87. I have dealt with the allegations made in Part F of the petition and found that the evidence to support those allegations falls below the threshold required to annul an election. I however wish to comment of few issues.
88. Counsel for the Petitioner emphasized that the Teso North Constituency election was closely fought and in looking at the evidence I must take into account the margin of 4.05% between the Petitioner and 1st Respondent. Second, I must take into account that the Petitioner was a Jubilee candidate facing other NASA affiliated candidates in a hostile environment.
89. The margin of votes alone is not a reason to annul an election. Elections in Kenya are on the basis of the first past the post system and even a margin of one vote is enough for the winning candidate to be declared winner. In this case, nothing has emerged from the evidence to show that the irregularities cited affected that result.
90. Even though other candidates were from the NASA coalition, each candidate was fighting this election to win as reflected by the margin of votes between the three front-runners. That the Petitioner came a healthy second is only testament of the fact that the election was hard fought and margins tight. Teso North Constituency achieved a 79.92% turnout which, by all accounts, is a high turnout.
91. I will be remiss if I did not comment on the place of Form 35A which I have referred to in my analysis of the evidence. Form 35A is the primary form in the electoral process, where the results of the election at the polling station are recorded. In Independent Electoral and Boundaries Commission v Maina Kiai & 5 Others NRB CA Civil Appeal No. 105 of 2017 eKLR which was cited with approval by the Supreme Court in Raila Amolo Odinga and Another v Independent Electoral and Boundaries Commission and Others (Supra at para. 264), the Court of Appeal underpinned the finality of results recorded at the polling station as follows:
It is clear beyond peradventure that the polling station is the true locus for the free exercise of the voters’ will. The counting of the votes as elaborately set out in the Act and the Regulations, with its open, transparent and participatory character using the ballot as the primary material, means, as it must, that the count there is clothed with a finality not to be exposed to any risk of variation or subversion. It sounds ill that a contrary argument that is so anathema and antithetical to integrity and accuracy should fall from the appellant’s mouth.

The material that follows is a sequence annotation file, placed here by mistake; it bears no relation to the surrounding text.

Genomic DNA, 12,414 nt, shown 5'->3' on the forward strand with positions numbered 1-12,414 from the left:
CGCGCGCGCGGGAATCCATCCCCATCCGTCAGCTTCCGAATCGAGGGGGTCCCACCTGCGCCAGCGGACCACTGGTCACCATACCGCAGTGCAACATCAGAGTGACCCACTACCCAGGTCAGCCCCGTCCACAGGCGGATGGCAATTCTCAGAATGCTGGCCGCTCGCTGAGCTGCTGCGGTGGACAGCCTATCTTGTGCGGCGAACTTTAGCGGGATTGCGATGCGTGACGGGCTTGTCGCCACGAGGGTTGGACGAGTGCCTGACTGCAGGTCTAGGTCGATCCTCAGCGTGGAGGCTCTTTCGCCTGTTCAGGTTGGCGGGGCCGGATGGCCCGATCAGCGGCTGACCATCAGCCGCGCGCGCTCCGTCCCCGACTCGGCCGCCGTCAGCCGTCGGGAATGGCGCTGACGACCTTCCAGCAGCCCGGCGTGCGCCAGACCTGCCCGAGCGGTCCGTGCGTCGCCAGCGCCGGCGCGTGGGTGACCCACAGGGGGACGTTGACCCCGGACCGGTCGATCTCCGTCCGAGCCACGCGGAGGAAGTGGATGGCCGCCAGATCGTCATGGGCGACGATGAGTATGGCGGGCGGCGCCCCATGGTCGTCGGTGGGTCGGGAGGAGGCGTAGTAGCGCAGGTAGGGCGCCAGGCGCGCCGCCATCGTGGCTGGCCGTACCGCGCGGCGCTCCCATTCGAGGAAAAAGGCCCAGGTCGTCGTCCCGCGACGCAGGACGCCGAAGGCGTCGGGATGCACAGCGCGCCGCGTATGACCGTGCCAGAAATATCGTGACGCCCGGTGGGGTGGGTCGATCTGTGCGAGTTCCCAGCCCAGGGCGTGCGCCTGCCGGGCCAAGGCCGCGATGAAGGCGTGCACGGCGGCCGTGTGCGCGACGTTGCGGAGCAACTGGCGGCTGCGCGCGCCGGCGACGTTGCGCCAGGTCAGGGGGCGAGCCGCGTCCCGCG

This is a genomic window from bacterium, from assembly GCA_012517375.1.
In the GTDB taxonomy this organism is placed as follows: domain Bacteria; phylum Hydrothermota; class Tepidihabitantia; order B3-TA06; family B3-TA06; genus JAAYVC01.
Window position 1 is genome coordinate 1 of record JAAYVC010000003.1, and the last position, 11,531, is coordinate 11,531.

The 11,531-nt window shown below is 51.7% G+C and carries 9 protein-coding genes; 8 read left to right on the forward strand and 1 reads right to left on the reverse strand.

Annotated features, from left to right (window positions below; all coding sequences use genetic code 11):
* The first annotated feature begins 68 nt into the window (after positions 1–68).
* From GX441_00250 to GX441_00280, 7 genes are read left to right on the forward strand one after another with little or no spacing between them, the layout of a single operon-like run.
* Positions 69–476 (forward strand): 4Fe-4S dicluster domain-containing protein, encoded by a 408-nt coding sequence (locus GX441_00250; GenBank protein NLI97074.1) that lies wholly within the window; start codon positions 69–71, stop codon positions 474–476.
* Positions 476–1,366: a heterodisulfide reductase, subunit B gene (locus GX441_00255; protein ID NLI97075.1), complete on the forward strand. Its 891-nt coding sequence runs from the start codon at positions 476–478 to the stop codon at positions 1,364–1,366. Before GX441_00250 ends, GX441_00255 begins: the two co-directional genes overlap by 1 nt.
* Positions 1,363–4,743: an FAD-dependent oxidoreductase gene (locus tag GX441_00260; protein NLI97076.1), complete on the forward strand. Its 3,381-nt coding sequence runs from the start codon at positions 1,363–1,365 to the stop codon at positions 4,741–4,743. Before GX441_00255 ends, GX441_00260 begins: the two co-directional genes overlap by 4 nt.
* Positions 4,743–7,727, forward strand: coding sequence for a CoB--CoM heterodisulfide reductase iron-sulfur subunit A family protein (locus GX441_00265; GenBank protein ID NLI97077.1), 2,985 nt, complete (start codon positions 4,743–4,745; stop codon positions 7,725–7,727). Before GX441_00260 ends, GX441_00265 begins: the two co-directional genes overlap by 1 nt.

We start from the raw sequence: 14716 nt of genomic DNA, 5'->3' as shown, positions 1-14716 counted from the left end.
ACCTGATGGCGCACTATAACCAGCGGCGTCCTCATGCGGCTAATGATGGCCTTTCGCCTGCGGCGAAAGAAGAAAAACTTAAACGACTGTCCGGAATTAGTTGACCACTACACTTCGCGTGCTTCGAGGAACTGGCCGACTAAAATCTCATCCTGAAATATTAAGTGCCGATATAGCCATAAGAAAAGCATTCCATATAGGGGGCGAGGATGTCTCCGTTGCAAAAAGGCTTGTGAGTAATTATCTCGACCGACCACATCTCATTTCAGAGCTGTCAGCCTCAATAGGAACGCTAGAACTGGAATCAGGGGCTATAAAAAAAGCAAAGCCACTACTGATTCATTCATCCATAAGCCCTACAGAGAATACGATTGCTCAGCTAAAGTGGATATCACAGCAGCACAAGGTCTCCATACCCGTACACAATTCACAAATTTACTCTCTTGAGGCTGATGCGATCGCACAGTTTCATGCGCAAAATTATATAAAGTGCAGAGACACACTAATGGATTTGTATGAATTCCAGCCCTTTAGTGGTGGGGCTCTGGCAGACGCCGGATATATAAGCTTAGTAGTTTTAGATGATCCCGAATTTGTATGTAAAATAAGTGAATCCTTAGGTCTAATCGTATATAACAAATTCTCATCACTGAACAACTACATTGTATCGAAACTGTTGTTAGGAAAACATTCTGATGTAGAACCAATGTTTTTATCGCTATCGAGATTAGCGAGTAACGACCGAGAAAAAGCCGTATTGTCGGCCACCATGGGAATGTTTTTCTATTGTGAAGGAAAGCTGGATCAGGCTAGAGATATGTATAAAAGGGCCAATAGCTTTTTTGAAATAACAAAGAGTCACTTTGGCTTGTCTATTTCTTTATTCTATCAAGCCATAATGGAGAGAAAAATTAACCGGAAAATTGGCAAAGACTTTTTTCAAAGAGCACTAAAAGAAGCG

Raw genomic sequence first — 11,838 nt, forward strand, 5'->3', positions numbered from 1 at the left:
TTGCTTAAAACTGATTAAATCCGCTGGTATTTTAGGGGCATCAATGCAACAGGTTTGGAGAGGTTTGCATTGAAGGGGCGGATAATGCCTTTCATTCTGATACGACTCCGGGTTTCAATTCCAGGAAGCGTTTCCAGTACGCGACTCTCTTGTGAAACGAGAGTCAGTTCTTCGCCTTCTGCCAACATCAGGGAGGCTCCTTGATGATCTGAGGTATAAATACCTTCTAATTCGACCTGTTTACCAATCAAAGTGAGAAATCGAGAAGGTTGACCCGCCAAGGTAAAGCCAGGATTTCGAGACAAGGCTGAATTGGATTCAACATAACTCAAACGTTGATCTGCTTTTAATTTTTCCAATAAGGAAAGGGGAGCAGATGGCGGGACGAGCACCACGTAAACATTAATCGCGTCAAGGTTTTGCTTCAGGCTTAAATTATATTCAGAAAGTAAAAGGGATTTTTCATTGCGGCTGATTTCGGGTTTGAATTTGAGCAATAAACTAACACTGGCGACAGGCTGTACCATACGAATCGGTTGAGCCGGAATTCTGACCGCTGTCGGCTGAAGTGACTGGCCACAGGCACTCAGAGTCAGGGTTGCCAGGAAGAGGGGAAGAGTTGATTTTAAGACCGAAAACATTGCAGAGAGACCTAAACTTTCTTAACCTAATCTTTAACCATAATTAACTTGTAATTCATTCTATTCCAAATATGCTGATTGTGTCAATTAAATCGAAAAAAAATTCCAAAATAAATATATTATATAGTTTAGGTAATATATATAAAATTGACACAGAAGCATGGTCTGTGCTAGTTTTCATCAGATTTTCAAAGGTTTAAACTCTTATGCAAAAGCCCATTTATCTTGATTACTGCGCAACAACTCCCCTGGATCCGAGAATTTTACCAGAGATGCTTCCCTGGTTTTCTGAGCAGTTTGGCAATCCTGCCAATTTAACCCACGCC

92. The Forms 35A were all submitted to court and they tell their own story. Out of the 118 Forms 35A, all but 2 were signed by one or more agents. In all of them the Petitioner’s agents did not sign 11 forms and out of those polling stations, the Petitioner only raised an issue about Katotoi Primary School Polling Station which I have dealt with above. The sum of this evidence is that the election was free and fair and indeed accepted by the Petitioner’s agents across the constituency.
93. I should not be seen as laying down a general rule that once the Form 35A is signed by the agent, it is uncontestable. Form 35A is one but a step in documenting the election. It contributes towards transparency, verifiability and accountability in an election. The ultimate duty of the court is to consider the election process as a whole in light of the evidence led by the Petitioner. Each step in the process contributes to the integrity of the process and each step ought not to be considered in isolation but in light of the other steps and processes each supporting each other and contributing to integrity of the whole process. In this case, the Petitioner was unable to surmount the threshold necessary to annul election.
94. At the beginning of these proceedings, I granted the Petitioner and 1st Respondent full access to all electronic information from the KIEMS Kit for each polling station. Despite the unlimited access, the Petitioner did not point to anything that implied that the polls were not free and fair. Since nothing was raised in that regard or put to the 2nd and 3rd Respondents and their witnesses in cross-examination, the only inference I can draw is that elections were free and fair.
95. I have stated enough to show that the petition must fail and is therefore dismissed.
Report on Electoral Malpractices